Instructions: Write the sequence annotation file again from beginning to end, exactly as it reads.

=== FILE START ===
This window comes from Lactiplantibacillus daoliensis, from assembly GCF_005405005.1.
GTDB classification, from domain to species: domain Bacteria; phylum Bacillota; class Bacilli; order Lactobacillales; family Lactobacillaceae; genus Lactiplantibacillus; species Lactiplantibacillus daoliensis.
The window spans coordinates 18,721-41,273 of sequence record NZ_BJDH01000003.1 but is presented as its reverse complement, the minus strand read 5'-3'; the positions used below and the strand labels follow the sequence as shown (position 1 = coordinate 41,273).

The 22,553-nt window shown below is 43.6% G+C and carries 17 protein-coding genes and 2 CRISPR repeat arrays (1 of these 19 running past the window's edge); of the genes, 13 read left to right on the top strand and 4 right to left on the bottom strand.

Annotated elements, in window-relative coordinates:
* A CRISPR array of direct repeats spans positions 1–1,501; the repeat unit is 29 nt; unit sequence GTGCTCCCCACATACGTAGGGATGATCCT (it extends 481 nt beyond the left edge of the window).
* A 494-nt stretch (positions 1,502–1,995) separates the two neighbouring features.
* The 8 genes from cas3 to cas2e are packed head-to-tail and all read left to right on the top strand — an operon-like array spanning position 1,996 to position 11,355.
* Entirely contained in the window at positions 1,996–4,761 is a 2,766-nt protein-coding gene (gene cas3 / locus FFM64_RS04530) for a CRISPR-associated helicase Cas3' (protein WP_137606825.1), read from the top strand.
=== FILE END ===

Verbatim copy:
This window comes from Lactiplantibacillus daoliensis, from assembly GCF_005405005.1.
GTDB classification, from domain to species: domain Bacteria; phylum Bacillota; class Bacilli; order Lactobacillales; family Lactobacillaceae; genus Lactiplantibacillus; species Lactiplantibacillus daoliensis.
The window spans coordinates 18,721-41,273 of sequence record NZ_BJDH01000003.1 but is presented as its reverse complement, the minus strand read 5'-3'; the positions used below and the strand labels follow the sequence as shown (position 1 = coordinate 41,273).

The 22,553-nt window shown below is 43.6% G+C and carries 17 protein-coding genes and 2 CRISPR repeat arrays (1 of these 19 running past the window's edge); of the genes, 13 read left to right on the top strand and 4 right to left on the bottom strand.

Annotated elements, in window-relative coordinates:
* A CRISPR array of direct repeats spans positions 1–1,501; the repeat unit is 29 nt; unit sequence GTGCTCCCCACATACGTAGGGATGATCCT (it extends 481 nt beyond the left edge of the window).
* A 494-nt stretch (positions 1,502–1,995) separates the two neighbouring features.
* The 8 genes from cas3 to cas2e are packed head-to-tail and all read left to right on the top strand — an operon-like array spanning position 1,996 to position 11,355.
* Entirely contained in the window at positions 1,996–4,761 is a 2,766-nt protein-coding gene (gene cas3 / locus FFM64_RS04530) for a CRISPR-associated helicase Cas3' (protein WP_137606825.1), read from the top strand.